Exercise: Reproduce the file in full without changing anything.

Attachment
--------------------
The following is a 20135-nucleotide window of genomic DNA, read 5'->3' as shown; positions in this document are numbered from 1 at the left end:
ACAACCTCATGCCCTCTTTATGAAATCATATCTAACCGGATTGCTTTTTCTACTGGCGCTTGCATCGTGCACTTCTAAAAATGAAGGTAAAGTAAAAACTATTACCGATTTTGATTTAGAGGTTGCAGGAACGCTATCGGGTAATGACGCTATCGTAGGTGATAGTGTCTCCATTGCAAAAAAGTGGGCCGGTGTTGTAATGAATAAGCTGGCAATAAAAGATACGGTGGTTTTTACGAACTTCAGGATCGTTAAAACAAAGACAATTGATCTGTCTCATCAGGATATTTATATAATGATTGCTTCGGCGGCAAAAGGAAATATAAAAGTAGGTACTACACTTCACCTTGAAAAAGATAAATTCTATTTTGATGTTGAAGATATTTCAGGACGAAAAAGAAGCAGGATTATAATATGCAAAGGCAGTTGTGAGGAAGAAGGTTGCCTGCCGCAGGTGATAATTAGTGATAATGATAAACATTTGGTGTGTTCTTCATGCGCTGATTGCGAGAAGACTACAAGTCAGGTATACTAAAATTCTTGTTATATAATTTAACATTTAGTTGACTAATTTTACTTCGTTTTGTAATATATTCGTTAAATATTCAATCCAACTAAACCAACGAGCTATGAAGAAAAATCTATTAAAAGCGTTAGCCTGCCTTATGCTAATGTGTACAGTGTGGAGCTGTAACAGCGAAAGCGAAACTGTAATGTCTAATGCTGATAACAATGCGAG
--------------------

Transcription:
The following is a 20135-nucleotide window of genomic DNA, read 5'->3' as shown; positions in this document are numbered from 1 at the left end:
ACAACCTCATGCCCTCTTTATGAAATCATATCTAACCGGATTGCTTTTTCTACTGGCGCTTGCATCGTGCACTTCTAAAAATGAAGGTAAAGTAAAAACTATTACCGATTTTGATTTAGAGGTTGCAGGAACGCTATCGGGTAATGACGCTATCGTAGGTGATAGTGTCTCCATTGCAAAAAAGTGGGCCGGTGTTGTAATGAATAAGCTGGCAATAAAAGATACGGTGGTTTTTACGAACTTCAGGATCGTTAAAACAAAGACAATTGATCTGTCTCATCAGGATATTTATATAATGATTGCTTCGGCGGCAAAAGGAAATATAAAAGTAGGTACTACACTTCACCTTGAAAAAGATAAATTCTATTTTGATGTTGAAGATATTTCAGGACGAAAAAGAAGCAGGATTATAATATGCAAAGGCAGTTGTGAGGAAGAAGGTTGCCTGCCGCAGGTGATAATTAGTGATAATGATAAACATTTGGTGTGTTCTTCATGCGCTGATTGCGAGAAGACTACAAGTCAGGTATACTAAAATTCTTGTTATATAATTTAACATTTAGTTGACTAATTTTACTTCGTTTTGTAATATATTCGTTAAATATTCAATCCAACTAAACCAACGAGCTATGAAGAAAAATCTATTAAAAGCGTTAGCCTGCCTTATGCTAATGTGTACAGTGTGGAGCTGTAACAGCGAAAGCGAAACTGTAATGTCTAATGCTGATAACAATGCGAG